88K easements

Public interest in Easements

This article will discuss the second element that must be satisfied for a court to create an easement under s 88K of the Conveyancing Act 1919 (NSW), which is that the proposed use of the dominant land is not inconsistent with the public interest. This element represents a balancing of competing private interests as well as the promotion of the public interest (Rainbowforce Pty Ltd v Skyton Holdings Pty Ltd [2010] NSWLEC 2, [95]).

In Moorebank Recyclers Pty Ltd v Tanlane Pty Ltd [2012] NSWCA 445, the court took into account the fact that ranting the easement would frustrate the Development Control Plan and significantly diminish the prospect of the Tanlane land, as a point that it may be inconsistent with the public interest.

It has been noted that there are special public interest considerations in granting an easement over environmentally sensitive land (Moorebank Recyclers Pty Ltd v Tanlane Pty Ltd [2012] NSWCA 445, [202]). This is equally true of community land. Bryson J in Marshall v The Council of the City of Wollongong [2000] NSWSC 137, [26] remarked that it would be rare that community land used in any active way could be subjected to an easement without inconsistency with the public interest in achieving the purposes for which the community land was held.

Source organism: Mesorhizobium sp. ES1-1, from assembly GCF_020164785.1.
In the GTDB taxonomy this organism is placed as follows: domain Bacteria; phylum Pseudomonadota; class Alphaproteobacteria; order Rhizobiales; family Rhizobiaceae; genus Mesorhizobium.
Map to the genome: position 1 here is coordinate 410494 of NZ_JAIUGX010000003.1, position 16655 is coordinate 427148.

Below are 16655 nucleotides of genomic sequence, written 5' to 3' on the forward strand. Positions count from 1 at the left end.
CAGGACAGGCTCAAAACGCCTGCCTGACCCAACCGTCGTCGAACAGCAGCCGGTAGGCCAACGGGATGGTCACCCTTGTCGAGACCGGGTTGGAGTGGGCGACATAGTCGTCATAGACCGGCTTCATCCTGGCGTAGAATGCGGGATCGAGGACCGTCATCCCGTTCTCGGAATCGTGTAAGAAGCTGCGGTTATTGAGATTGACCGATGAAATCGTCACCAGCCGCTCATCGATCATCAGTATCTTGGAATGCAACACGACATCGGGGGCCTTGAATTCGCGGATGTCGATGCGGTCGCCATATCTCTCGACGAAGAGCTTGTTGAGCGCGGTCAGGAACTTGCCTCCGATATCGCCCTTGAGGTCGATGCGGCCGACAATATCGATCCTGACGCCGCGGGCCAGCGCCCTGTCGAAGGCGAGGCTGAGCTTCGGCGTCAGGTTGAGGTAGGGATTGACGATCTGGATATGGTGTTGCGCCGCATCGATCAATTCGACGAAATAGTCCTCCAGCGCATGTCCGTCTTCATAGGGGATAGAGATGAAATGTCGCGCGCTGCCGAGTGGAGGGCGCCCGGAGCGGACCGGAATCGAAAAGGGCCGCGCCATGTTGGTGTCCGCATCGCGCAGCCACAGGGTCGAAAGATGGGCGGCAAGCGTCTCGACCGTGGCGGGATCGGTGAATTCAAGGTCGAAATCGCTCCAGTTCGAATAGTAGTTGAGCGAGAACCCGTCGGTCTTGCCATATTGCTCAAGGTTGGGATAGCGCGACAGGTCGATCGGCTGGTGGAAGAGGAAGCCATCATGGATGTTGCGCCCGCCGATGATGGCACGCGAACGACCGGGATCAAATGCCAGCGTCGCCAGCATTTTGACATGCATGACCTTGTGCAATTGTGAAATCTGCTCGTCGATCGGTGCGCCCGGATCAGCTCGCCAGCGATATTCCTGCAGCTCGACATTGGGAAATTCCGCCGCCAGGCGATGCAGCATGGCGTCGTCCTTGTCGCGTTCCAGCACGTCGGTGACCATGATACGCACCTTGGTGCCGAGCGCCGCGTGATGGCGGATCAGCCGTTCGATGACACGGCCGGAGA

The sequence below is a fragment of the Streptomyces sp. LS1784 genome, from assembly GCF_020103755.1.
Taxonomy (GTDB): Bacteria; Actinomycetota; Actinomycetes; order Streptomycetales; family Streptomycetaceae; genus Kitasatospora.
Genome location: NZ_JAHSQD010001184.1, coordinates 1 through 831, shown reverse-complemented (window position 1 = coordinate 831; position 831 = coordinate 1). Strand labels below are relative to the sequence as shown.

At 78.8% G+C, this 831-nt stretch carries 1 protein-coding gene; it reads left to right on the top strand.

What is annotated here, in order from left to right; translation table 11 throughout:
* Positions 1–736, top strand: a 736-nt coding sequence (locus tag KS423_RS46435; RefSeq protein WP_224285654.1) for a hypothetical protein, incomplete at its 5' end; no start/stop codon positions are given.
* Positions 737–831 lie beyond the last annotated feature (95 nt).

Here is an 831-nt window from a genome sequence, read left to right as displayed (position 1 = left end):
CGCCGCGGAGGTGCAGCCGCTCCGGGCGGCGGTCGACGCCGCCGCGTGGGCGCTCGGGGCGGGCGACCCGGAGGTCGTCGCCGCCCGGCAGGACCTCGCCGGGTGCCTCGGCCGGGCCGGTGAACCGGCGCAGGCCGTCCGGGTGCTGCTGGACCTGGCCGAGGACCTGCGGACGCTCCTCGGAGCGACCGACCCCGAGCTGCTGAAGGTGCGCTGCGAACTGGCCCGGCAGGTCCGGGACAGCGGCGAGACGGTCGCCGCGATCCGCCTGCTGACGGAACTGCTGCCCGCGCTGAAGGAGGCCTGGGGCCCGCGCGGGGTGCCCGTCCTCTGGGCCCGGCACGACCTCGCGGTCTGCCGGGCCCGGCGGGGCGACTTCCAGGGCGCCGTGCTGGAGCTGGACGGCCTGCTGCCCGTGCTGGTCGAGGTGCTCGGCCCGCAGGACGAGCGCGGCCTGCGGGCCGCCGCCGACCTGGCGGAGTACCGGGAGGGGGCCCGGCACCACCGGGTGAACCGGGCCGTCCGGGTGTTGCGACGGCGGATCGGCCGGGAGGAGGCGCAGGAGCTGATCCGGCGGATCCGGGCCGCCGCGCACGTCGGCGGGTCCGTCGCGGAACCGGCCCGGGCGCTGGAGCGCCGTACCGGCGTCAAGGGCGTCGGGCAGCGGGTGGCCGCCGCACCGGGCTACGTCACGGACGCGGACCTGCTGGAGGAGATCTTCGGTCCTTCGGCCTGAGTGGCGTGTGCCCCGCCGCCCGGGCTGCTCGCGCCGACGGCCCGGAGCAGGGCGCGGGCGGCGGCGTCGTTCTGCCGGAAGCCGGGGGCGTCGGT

What Does ‘Reasonably Necessary’ Mean in the Context of Granting an Easement Under Section 88K of the Conveyancing Act?

We all, in a particular context, at times use words and phrases about which we are sure there is a clear and unambiguous meaning, and it can come as a surprise when another person provides a different meaning for those same words and phrases in the same context. The Courts are often asked to interpret […]